2017 Forest Conservationists of the Year presented by WI Wildlife Federation to Jim & Marlene Zdanovec
In 1985, dreams of eventually returning to their roots were realized when Jim and Marlene Zdanovec purchased 160 acres of land in Marathon County, Wisconsin. Wildlife was the main reason the Zdanovecs purchased the property.
The Zdanovec’s objective with this land was to work with the abandoned pits and unmanaged forest to promote long-term productivity of the forest ecosystem with good land stewardship, for the benefit of the land, forest, and wildlife.
Today, the spoil piles are now gone, sloped and contoured by the Zdanovecs to blend in with the surrounding topography. Waste granite from the excavations has been used to construct and repair three miles of access roads. Topsoil was added and areas were vegetated to eliminate erosion into what are now referred to as “wildlife ponds.” Once empty water holes now brim with life. From the spring peepers to the geese to the wild rice that grows along the banks of ponds, forest life flourishes here.
One of the Zdanovec’s first projects was the preparation of a managmenet plan working with a professional forester. The current land composition is about fifty percent hardwoods, forty percent aspen, and ten percent conifers. All but three acres are enrolled in the Managed Forest Law program.
Because areas of aspen were over mature and deteriorating, their first management objective was to work with a wildlife biologist promoting clearcutting five acre parcels at five year intervals to create aspen age diversity, critical habitat for ruffed grouse, woodcock, song birds and other wildlife which favor early succession.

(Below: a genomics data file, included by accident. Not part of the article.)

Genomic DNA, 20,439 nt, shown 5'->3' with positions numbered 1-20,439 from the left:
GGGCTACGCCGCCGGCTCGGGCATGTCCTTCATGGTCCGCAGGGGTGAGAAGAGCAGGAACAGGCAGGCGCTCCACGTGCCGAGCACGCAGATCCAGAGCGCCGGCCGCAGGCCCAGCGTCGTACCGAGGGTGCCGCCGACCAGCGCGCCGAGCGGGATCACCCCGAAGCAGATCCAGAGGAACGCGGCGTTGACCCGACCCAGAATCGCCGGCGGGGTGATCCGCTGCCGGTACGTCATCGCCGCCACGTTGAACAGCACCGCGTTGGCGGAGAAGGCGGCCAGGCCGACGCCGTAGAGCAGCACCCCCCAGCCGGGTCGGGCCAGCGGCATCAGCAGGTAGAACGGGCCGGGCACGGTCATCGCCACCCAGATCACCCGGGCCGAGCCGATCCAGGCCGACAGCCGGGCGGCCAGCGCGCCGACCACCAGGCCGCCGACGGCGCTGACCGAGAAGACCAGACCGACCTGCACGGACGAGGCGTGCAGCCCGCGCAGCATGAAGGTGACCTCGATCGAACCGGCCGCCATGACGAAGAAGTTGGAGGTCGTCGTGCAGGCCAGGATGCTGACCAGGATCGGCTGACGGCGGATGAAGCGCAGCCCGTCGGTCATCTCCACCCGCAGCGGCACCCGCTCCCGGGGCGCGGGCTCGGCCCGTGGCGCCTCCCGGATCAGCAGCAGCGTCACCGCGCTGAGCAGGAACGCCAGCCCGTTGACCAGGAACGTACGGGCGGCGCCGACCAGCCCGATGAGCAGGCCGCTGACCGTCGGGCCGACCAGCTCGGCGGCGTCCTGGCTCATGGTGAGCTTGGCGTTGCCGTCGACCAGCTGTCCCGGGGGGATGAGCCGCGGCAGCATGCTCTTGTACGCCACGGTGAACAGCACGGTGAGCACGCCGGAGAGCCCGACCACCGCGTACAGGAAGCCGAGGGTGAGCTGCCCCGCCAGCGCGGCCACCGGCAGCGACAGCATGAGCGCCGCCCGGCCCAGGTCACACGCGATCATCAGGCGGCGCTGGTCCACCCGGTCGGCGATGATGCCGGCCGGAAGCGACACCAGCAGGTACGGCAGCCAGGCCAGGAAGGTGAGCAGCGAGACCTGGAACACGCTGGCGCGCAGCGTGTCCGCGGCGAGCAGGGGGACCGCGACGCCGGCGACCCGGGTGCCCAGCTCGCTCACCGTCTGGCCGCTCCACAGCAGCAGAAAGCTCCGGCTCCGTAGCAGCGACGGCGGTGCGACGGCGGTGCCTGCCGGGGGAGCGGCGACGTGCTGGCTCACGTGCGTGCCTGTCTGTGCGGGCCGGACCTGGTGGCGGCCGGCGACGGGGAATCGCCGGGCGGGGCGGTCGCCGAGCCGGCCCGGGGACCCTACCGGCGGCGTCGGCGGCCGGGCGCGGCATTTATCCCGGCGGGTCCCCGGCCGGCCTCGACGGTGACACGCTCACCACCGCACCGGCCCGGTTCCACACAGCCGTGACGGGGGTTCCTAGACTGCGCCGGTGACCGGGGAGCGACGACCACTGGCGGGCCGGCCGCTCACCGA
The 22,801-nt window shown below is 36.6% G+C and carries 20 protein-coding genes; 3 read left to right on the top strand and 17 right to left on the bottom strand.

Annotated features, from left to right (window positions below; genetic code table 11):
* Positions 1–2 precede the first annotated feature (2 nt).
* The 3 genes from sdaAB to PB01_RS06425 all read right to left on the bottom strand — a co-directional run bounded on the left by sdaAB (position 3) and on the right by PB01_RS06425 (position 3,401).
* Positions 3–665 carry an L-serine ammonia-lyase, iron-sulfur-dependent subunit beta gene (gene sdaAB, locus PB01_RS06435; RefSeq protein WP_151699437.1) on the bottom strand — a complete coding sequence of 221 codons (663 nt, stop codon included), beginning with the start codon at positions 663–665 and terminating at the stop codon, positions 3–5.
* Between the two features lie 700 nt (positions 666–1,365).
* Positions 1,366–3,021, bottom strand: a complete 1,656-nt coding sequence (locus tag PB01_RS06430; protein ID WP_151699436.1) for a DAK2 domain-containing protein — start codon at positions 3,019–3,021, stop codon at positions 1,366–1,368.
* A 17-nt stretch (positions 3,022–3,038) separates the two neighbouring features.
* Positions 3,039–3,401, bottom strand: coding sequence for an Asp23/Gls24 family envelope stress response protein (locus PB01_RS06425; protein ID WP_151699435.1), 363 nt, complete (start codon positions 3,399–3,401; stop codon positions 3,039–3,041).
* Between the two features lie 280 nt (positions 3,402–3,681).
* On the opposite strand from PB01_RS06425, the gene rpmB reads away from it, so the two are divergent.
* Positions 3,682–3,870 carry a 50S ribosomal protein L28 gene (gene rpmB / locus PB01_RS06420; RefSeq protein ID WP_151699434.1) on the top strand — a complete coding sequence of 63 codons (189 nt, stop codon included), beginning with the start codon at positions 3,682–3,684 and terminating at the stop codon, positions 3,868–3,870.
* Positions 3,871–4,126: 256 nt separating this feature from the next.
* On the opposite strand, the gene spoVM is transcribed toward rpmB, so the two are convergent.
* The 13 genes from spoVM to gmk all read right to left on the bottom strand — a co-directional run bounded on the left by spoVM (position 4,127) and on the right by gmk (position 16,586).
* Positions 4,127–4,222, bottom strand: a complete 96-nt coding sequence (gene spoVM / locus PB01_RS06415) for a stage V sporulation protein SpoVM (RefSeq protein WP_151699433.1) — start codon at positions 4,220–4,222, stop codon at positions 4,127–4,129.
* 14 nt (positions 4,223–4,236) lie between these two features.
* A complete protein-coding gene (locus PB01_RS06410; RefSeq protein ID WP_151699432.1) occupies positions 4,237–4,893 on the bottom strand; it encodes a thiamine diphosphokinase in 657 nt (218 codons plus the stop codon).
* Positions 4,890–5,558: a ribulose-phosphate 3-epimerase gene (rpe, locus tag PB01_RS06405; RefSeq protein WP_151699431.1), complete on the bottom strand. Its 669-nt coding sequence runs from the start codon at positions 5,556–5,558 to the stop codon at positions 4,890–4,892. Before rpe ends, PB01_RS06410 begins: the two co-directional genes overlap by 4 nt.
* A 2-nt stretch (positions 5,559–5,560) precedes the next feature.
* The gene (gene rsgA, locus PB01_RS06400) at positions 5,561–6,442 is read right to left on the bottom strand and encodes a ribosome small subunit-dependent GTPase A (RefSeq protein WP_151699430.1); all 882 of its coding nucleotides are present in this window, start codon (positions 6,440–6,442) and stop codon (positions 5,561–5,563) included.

As they provide a good example to others regarding sustainable forestry the Zdanovecs feel very strong about passing their stewardship knowledge to others. They believe that education is the key to what kind of forests, forest activities and forest resources our future generations of Americans will enjoy. School groups, Boy Scout troops, and numerous organizations have been warmly received at the tree farm.
Their educational outreach to others include 17 years of Arbor Day celebration on the Tree Farm with a local school, enabling each student to properly plant a tree and receive a tree for take home planting, together with other activities pertaining to forestry, wildlife, and the environment during that celebration.
Field days on the property included hosting the annual statewide convention field day for Wisconsin Woodland Association (WWOA), 3 chapter field days for WWOA Northcentral Chapter, Managed Forest Law Field Day in Cooperation with the WDNR, hosted Wisconsin Tree Farm Statewide field day, WWOA chapter picnic field day, and a field day for the American Tree Farm System (ATFS) National convention.
Forestry commitments included four years of service on the National Operating Committee (NOC) for the American Tree Farm System (ATFS) and two years on that Executive Committee. While on the NOC , the Zdanovecs travled throughout the United States attending many Tree Farm functions as ambassadors for small woodland owner, including a visit to Washington D.C. whre they spoke to their elections official on Capitol Hill. Both have also been active members of the Wsiconsin Tree Farm Committee for the past 14 years.